The way the international system manages its periodic crises compounds the political challenge. The standard remedy of international institutions -- especially of the International Monetary Fund -- has been to restore creditworthiness by imposing drastic austerity on the affected countries. But these exactions are perceived as a form of neocolonialism in which the concerns of foreign lenders are given priority over the well-being of the affected.
During the first 20 years of the post-colonial period, public moneys financed most investments in the developing world. When, in the 1980s, Western taxpayers revolted against these grants, many developing countries were striving to attract private Western capital. And until the mid-1990s, private investment seemed to enable emerging countries to build up their industrial capacity. Since then, the American -- and more recently the Japanese and European -- financial markets have been such powerful magnets as to discourage capital flows into areas where the political risk is greater and the regulatory system less predictable, as in Latin America or non-Japanese Asia. But since domestic capital is more expensive, companies that are obliged to depend on it are at a grave competitive disadvantage.
This dynamic coincides with a drive toward bigness almost for its own sake that has become the key corollary, almost the synonym, for globalization. As local enterprises feel obliged to merge with multinationals with better access to global capital markets, the typical developing country's business sector bifurcates: One set of enterprises is integrated into the global economy and owned by large international corporations; the rest, cut off from globalization, employ most of the labor force at the lowest wages and with the bleakest prospects.
Both sets of companies raise political issues: the multinationals because they seem to withdraw key decisions affecting the public welfare from domestic political control; the local companies because they generate political pressures on behalf of protectionism and against the globalization model. Moreover, to the extent the hitherto local economy becomes integrated globally, it grows more vulnerable to a prolonged recession in the United States. This is the dark cloud hanging over globalization: If -- or when -- the U.S. economy turns down, the global consequences could be catastrophic.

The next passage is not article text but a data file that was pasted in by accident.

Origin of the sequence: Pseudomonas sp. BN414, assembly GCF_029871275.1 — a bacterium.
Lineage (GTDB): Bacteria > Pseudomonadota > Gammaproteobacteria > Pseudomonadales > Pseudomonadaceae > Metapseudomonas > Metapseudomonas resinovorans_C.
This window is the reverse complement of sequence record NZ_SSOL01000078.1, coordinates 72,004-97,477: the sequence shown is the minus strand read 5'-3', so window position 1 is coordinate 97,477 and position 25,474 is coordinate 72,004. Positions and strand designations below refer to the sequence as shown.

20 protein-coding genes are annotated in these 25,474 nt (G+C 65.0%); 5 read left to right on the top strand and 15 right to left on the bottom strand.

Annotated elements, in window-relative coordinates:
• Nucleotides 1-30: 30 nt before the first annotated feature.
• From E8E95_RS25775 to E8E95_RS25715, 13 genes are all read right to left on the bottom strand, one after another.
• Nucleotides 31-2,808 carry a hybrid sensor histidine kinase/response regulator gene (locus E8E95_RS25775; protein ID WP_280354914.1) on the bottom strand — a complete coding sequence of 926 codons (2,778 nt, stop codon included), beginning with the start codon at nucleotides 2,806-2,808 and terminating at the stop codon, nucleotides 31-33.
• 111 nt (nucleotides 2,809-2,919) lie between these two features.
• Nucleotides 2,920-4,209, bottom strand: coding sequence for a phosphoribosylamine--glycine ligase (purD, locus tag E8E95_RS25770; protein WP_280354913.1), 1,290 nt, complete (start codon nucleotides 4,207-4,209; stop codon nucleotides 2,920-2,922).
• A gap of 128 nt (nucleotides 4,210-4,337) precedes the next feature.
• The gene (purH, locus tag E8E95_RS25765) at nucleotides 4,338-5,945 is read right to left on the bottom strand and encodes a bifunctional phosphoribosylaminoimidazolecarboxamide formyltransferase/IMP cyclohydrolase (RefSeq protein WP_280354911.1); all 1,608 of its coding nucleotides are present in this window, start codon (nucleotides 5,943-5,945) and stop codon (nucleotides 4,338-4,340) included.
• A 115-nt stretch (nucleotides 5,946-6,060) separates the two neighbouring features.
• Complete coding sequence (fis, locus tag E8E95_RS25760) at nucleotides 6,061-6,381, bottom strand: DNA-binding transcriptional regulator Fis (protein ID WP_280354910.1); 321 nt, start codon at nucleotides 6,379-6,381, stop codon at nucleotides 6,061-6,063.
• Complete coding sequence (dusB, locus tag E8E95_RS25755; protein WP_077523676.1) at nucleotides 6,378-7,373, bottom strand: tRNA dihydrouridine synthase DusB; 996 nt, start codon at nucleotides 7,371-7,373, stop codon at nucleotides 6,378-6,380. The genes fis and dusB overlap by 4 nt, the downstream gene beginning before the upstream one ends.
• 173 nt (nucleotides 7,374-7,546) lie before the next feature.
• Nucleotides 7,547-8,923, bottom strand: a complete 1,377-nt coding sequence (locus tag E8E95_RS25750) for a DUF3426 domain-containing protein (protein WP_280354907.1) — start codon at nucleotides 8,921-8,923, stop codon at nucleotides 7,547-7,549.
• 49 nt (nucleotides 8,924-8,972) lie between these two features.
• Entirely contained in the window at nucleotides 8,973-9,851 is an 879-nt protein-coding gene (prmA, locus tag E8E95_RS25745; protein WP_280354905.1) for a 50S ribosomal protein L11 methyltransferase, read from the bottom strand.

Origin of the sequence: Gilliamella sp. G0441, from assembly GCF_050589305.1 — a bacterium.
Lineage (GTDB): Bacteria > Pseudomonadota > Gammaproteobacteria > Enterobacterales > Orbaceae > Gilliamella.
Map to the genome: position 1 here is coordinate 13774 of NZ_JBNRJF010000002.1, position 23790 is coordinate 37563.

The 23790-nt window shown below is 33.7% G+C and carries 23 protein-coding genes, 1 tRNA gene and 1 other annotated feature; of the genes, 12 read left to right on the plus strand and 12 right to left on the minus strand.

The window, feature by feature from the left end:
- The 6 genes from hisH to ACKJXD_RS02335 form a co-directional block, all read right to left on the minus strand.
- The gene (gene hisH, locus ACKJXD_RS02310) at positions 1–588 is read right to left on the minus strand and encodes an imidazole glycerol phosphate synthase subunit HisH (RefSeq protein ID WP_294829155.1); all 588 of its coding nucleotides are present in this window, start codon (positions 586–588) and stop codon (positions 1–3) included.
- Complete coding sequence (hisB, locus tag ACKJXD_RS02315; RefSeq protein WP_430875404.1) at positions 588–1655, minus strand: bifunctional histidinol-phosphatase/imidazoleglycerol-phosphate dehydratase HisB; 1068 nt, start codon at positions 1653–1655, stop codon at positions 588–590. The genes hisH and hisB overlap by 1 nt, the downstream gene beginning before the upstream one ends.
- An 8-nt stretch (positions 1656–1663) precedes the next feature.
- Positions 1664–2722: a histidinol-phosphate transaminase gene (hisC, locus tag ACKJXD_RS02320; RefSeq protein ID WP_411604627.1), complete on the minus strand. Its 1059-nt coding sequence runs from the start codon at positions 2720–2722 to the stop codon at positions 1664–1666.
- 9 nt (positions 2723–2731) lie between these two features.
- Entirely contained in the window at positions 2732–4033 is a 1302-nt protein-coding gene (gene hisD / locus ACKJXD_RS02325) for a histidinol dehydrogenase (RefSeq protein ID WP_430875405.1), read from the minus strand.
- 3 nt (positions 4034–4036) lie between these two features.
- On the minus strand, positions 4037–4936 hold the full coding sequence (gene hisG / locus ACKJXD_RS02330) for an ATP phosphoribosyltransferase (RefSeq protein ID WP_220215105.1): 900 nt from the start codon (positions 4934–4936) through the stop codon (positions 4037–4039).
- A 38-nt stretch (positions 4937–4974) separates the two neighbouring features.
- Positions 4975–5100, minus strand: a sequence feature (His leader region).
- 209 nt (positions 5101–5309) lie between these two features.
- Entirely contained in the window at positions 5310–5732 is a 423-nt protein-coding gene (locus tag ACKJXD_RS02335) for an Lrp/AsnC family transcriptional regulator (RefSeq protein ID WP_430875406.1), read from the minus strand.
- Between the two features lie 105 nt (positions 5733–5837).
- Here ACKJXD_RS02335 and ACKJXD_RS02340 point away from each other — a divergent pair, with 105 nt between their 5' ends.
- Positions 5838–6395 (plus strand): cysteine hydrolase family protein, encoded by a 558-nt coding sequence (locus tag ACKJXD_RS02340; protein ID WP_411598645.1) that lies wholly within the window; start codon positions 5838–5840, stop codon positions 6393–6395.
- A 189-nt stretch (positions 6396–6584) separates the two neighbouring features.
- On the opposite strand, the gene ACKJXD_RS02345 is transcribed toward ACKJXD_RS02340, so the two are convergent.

Some argue that the answer to these dangers is even freer trade more rapidly. And in a long-term sense, this may well be true. But because globalization in essence involves global adoption of the American model, it is important to remember that the flexible labor markets of America, the deregulated financial institutions, the relatively cheap capital and the bias toward lowering costs took decades to evolve. This model cannot be replicated rapidly in the developing world and not, in any event, fast enough to prevent a growing political backlash against globalization.
The key challenge is that very few people anywhere view themselves primarily as components of a global economic mechanism. They identify political accountability with the nation-state and demand that governments cushion them against excessive suffering or dislocation. Leaders -- especially in democracies -- are overturned when they are perceived to have failed in this task. Protectionism beckons, together with attacks on America as the leading industrial power.
The industrialized countries have avoided many of these consequences largely because they have not left their citizens naked in the face of market changes. Restraints on monopoly and a social safety net have been fundamental to the policies of the industrial democracies for nearly a century. By contrast, the developing world has few safety nets except a crude form of protectionism.
If these conditions persist or grow worse, the world could evolve into a two-tiered system in which globalized elites are linked by shared values and technologies while the populations at large, feeling excluded, seek refuge in nationalism and ethnicity and in attempts to become free of what they perceive as American hegemony. In such an atmosphere, attacks on globalization can evolve into a radical chic, especially where the governing elites are small, and the gap between rich and poor is vast and growing.
No economic system can be sustained without a political base. The challenge for those who believe in free trade is to match economic growth with political imagination; to navigate between those who see the world in only technical economic terms and their critics who yearn to return to some quasi-socialist model of government control. The challenge is to foster an international sense of social responsibility without strangling a successful economic system in regulations imposed by international bureaucrats.
The historical antitrust policies of the United States have yet to find a global expression. The international financial system needs to reduce its volatility and learn to cushion the impact of crises. The role of speculative capital remains a challenge. In dealing with economic crises, a better balance needs to be established between the claims of lenders and the social needs of affected societies. The concerns of our society for labor standards and the environment must be met without choking off free trade and without giving developing countries the impression that our real goal is to throttle their competition.
I do not pretend to have the answers to these questions. But I know that pandering to demonstrators is not one of them.
The writer, a former secretary of state, is president of Kissinger Associates, an international consulting firm that has clients with business interests in many countries abroad.
© Copyright 1999 The Washington Post Company